I’m not a big fan of “canned” evangelism. By canned I mean impersonally manipulating conversations so you can dump your theological truckload on some unsuspecting lost soul. Entire ministry dynasties have been built around it, but it makes me uncomfortable.
Here’s why. Think of when David was given Saul’s armour to wear to fight Goliath (1 Samuel 17:38-39). It was the canned “one-size fits all” approach to battle. Had David worn the armour he would have failed, since fighting Goliath required him to move freely. Similarly, personal evangelism—like hand-to-hand combat—requires the freedom to strike strategically.
Perhaps because we are flesh and blood we can easily forget the spiritual dimension in evangelism. We may think the way to be most effective in evangelism is by being able to use reason and sound arguments to convince someone to think differently about their relationship to Jesus Christ. While that is important, being able to give a reasoned approach to faith is only a part of the equation.
One of Satan’s main objectives in his war against God is to keep unbelievers from coming to faith in Christ. Second Corinthians 4:4 says, “Satan, who is the god of this world, has blinded the minds of those who don’t believe. They are unable to see the glorious light of the Good News. They don’t understand this message about the glory of Christ, who is the exact likeness of God.”
Satan uses the weapons of lies and deception to attack, blind, and hold people. Engaging in evangelism means engaging in spiritual hand-to-hand combat for the souls of men and women, boys and girls. It is personally storming the strong man’s house to free his captives. Ephesians 6:17-18 says our weapons to free the captives are truth (“the sword of the Spirit, which is the word of God”) and prayer in the Spirit.
In many, if not most, cases the fight to lead someone to freedom and faith in Christ is a battle of inches. It’s one step at a time. It is a series of hard-fought decisions over biblical truth, sometimes taking place over the span of years, with each one building on the previous one until the decision to repent and believe on Christ as Saviour and Lord is reached.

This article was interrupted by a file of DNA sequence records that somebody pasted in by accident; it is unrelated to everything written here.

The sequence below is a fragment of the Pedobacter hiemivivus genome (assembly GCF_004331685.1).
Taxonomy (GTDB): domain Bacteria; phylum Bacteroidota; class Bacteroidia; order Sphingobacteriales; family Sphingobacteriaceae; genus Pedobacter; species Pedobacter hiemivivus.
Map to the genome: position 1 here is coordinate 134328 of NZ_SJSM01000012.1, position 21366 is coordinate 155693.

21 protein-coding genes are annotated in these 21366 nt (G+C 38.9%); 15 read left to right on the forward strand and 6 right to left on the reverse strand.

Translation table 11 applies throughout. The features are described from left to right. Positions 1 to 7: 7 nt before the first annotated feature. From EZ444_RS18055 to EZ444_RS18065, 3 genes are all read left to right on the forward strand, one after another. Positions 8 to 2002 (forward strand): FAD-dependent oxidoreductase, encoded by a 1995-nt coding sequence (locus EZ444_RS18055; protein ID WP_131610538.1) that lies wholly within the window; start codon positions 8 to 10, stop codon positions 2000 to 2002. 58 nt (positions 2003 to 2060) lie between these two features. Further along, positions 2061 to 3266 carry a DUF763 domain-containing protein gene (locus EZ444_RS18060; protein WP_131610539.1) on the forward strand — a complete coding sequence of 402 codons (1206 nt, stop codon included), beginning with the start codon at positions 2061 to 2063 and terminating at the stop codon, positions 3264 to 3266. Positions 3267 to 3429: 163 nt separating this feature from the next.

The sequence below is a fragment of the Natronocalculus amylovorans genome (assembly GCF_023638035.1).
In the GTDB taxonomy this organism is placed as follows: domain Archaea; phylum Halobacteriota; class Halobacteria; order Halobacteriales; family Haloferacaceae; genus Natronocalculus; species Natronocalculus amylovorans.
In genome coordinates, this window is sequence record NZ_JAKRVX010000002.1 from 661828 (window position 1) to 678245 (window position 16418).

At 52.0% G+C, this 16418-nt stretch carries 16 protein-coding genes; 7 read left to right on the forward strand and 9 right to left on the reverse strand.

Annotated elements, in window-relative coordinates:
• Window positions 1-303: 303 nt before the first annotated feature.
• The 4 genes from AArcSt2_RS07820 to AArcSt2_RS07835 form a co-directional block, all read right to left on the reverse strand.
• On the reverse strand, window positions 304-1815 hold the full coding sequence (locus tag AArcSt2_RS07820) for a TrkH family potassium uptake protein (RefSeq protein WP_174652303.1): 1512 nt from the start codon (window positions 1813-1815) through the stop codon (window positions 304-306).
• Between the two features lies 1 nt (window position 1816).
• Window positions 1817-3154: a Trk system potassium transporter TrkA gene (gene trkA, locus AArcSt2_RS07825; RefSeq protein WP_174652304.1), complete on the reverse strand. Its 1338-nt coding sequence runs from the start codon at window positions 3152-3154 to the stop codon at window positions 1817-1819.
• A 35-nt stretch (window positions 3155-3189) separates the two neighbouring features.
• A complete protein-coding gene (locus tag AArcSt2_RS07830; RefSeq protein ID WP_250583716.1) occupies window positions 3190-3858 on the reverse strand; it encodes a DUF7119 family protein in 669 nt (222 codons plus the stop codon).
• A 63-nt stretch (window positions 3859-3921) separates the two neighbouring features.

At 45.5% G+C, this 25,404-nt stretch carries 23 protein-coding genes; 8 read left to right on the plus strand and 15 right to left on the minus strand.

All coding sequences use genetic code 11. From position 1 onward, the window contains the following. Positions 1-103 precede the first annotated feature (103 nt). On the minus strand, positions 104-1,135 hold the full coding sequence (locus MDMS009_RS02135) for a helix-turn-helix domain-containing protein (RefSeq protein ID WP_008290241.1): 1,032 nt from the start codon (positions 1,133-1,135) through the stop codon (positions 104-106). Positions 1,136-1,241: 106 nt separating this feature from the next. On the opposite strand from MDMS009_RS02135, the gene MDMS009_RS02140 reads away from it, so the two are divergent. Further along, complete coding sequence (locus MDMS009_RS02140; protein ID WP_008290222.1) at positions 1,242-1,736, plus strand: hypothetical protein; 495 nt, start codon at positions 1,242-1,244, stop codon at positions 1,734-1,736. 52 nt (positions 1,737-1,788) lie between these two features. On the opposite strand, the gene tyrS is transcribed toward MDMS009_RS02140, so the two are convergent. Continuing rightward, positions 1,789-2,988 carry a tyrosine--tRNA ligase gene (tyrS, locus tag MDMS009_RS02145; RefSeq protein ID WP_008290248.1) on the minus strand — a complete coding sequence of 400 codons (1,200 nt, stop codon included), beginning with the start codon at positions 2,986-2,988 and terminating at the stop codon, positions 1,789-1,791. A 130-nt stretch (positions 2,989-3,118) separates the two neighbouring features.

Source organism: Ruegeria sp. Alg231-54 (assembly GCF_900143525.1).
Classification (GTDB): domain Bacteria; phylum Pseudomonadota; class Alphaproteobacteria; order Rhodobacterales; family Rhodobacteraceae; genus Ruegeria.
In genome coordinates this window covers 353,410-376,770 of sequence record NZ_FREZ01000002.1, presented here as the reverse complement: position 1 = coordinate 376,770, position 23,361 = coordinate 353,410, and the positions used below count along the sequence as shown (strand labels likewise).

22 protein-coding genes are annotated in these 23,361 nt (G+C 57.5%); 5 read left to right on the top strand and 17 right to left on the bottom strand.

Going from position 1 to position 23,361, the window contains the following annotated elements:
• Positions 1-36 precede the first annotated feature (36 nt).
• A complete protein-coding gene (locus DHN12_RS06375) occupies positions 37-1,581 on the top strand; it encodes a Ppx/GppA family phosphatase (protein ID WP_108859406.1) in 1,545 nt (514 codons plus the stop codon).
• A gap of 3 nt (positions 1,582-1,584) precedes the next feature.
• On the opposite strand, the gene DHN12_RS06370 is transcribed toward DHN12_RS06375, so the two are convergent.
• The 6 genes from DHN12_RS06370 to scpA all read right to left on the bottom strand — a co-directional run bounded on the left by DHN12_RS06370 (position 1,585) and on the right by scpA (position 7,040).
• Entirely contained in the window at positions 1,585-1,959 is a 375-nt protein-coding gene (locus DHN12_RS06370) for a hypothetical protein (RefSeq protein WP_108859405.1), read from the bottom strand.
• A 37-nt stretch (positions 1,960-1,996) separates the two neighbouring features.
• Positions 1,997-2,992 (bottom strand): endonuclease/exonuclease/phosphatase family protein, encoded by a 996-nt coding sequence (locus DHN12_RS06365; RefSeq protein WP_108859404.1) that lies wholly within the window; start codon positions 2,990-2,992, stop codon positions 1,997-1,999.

Is this biblical? Compare the tactics of Philip with the Ethiopian eunuch (Acts 8:26-39) and those of Paul with the Athenians (Acts 17:16-34). The eunuch feared and worshipped the God of Israel and accepted the Old Testament as God’s Word but he was blind to Jesus as Messiah. When Philip explained the truth about Jesus, the Spirit opened the eunuch’s eyes and he believed and was baptized.
When Paul spoke to the Athenians, who were at a different place spiritually, he couldn’t start where Philip did. He had to start with basics: declaring God as the Creator and man’s accountability and judgment by Him at the Resurrection. Many Athenians were still deceived, blind, and stuck on the point about Resurrection. But some weren’t. The Spirit opened their eyes and they believed.
Satan’s blinding and captivity are personal. Unbelievers are deceived about different things. The lie that is holding one captive may not be the same lie that is holding another in its grip. And so, our advance with truth must likewise be personalized. If someone is captive to the lie that God doesn’t exist, we cannot ignore that and open a can of “God loves you and has a wonderful plan for your life.” Blindness to the existence of God and indifference to His claims are the particular battleground. We have to gain that piece of ground before progressing on to other truths.
Approaching evangelism in this way means fighting one truth-battle at a time, rather than trying to wage the whole war at once. It also puts the personal back in personal evangelism.